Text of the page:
Does anyone else spend wayyyy too much time trying to pick the best produce at the grocery store?! And it’s THE WORST when you take a bite of what looks like a juicy watermelon and it has no flavor…or you cut into an avocado to find it’s either brown and gross or underripe and impossible to smash for your avo toast.
You don’t have to rely on luck to pick the best and most delicious produce! With a few tips, you can pick the best fruits and veggies every single time you shop. Checking for a few small things can seriously up your produce game and even make your recipes taste better. Fresh, quality produce gives you the best nutrition too!
I put together an all-inclusive guide for picking and storing produce, and for knowing when it’s probably time to toss it.
Asparagus: This is a tough one! You want the ones that are bright and firm. No flimsy asparagus stalks. Try to buy a bunch that are around the same size so they cook evenly. Store asparagus in a cup or jar with a couple inches of water. When you’re ready to cook, just break or cut off the purple woody ends. Once they get floppy and limp, they’re no good.
Avocado: Ahhh you know it’s a good day when you slice open a PERFECT avocado. The trick is figuring out how to make this happen alllll the time! So here’s what you do. Find the ones that are slightly soft unless you want to ripen them at home. Avoid the ones that are like rocks! You can also pull back the little circle where the stem was to make sure the inside is green and not brown.
*If you want to keep an avocado you’ve already sliced into, just soak it cut side down in some cold water or squeeze some lemon/lime juice on it! No icky brown avocado the next day! YAY.
Beets: Look at the stem and root. If they look pretty fresh and the actual beet is firm, it’s probably good to go. Skip the ones that have wilted leaves or hairy roots. Once you wash them, you can store beets in the fridge for up to a couple weeks! Don’t forget you can use the greens on beets too!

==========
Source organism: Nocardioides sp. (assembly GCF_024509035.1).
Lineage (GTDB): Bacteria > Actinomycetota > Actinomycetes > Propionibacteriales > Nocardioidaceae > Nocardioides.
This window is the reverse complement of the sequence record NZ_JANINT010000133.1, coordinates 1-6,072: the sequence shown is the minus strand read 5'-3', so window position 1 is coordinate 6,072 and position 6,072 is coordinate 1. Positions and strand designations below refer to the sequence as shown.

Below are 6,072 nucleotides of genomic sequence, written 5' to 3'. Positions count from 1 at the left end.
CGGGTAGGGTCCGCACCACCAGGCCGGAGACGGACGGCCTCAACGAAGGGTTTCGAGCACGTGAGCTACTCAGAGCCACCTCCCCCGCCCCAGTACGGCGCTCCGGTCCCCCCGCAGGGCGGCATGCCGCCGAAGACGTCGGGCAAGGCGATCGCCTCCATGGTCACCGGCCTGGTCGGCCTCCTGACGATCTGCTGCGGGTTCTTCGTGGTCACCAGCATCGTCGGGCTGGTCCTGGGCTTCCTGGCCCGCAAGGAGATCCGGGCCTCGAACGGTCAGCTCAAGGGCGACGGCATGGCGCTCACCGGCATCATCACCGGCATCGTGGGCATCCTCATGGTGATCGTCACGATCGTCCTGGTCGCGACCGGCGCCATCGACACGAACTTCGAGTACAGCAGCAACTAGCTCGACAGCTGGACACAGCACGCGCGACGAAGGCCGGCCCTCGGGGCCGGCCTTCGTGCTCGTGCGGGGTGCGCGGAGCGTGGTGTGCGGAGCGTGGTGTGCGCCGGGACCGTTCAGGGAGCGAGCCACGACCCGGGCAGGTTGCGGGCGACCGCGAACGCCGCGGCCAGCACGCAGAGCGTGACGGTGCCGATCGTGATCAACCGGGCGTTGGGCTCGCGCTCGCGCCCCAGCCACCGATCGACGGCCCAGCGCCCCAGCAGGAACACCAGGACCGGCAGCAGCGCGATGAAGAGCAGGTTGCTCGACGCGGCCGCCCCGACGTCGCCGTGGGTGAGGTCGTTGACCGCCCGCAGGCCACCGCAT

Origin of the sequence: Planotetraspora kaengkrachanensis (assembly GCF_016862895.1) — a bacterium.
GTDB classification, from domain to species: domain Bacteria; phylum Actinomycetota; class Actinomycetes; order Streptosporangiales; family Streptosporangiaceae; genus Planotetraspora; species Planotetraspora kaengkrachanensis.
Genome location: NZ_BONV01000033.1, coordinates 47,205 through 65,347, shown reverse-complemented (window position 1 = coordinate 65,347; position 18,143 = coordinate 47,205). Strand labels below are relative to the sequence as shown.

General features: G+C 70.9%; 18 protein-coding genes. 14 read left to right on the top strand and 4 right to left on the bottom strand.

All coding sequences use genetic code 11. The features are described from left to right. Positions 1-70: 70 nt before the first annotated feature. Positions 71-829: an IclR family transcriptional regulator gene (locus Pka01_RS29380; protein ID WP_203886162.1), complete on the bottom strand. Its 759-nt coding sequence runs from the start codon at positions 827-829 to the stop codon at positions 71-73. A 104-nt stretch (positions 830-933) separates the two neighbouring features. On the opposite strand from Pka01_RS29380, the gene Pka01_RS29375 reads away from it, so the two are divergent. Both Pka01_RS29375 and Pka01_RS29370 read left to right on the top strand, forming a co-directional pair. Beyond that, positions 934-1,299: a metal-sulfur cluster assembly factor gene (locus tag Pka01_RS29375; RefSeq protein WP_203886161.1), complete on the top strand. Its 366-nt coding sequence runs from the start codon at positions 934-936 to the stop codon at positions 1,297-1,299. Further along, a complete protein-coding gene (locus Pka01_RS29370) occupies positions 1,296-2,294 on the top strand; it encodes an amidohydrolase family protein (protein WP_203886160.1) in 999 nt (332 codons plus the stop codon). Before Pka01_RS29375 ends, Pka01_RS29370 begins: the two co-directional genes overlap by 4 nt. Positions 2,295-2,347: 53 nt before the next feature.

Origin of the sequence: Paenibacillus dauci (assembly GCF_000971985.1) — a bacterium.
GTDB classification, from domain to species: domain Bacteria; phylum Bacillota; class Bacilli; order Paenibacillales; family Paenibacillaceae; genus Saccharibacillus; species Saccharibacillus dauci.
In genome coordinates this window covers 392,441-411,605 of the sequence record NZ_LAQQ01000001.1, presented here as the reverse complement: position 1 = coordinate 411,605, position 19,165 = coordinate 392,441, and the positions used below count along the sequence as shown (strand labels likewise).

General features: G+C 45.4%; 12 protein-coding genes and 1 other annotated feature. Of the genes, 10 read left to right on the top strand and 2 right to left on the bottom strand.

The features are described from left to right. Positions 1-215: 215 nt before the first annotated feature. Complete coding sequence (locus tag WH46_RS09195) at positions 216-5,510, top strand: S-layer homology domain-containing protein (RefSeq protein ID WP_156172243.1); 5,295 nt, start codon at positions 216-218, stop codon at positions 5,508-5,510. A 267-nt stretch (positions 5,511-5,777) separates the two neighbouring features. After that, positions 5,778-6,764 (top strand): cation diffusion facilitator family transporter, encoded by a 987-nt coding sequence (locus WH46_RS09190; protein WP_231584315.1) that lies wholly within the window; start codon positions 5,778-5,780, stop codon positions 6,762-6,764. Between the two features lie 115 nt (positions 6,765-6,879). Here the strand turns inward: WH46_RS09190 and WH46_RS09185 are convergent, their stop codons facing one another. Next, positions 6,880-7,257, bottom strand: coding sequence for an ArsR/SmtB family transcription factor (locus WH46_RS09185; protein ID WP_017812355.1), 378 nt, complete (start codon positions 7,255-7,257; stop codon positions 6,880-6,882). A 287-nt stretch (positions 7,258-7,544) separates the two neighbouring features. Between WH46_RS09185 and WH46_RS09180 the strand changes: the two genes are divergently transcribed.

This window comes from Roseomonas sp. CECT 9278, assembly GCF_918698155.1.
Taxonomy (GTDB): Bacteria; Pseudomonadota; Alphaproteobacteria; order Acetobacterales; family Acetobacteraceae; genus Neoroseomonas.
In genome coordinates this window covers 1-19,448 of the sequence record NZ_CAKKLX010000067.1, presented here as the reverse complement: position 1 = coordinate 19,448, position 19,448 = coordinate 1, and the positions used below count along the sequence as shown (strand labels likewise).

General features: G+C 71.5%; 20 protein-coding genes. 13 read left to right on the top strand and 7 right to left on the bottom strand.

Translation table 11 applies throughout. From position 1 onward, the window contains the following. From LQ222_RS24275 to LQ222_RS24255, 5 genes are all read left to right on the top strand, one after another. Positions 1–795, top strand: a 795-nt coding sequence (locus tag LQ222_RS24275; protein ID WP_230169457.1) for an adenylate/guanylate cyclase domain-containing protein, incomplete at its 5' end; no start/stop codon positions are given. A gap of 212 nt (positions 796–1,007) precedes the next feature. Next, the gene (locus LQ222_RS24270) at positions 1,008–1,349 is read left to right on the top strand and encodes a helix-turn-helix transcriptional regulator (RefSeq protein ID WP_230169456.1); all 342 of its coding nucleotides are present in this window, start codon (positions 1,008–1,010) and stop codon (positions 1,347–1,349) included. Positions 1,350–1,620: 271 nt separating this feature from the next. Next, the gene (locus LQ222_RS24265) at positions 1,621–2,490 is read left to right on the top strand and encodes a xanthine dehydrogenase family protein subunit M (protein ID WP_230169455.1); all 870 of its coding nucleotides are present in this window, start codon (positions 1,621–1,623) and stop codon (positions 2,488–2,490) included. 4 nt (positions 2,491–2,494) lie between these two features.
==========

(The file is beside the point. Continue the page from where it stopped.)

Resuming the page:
Eggplant: A perfectly ripe eggplant will be shiny and will give a little when you press into it. But it won’t be so soft that the area you touch stays indented! Some eggplants in grocery stores are HUGE, but picking the smaller one will give you less seeds and they usually taste better.
Peppers: Pick the firm, shiny and heavy ones! Definitely go for peppers when they’re in season. If you cut into the pepper and find black seeds, don’t worry! It’s still safe to eat. Just avoid the ones that have full-on fuzzy mold on/in them.
Potatoes: You want any kind of potato you get to be firm and smooth. Avoid buying any potatoes with bruises or sprouts. If you cut into the potato and find a brown spot, just cut around it and throw that part away.
Have you heard that sprouted potatoes are poisonous?! I’m sure plenty of people just cut away the sprouts and cook them and they’re fine, but this is a real thing! The sprouts produce a toxic compound called glycoalkaloids. Eating too much of this can make you pretty sick. Green spots on a sprouted potato is another indicator that glycoalkaloids are starting to develop. It’s probably best to avoid eating potatoes with sprouts.
Spaghetti Squash: Grab a nice, round firm squash free of any soft spots or cracks. You can store a good spaghetti squash in a cool, dry space for up to a month! However, once it starts to go bad, the seeds inside might actually sprout. If you see sprouts, it might be safe to eat, but it probably won’t taste great.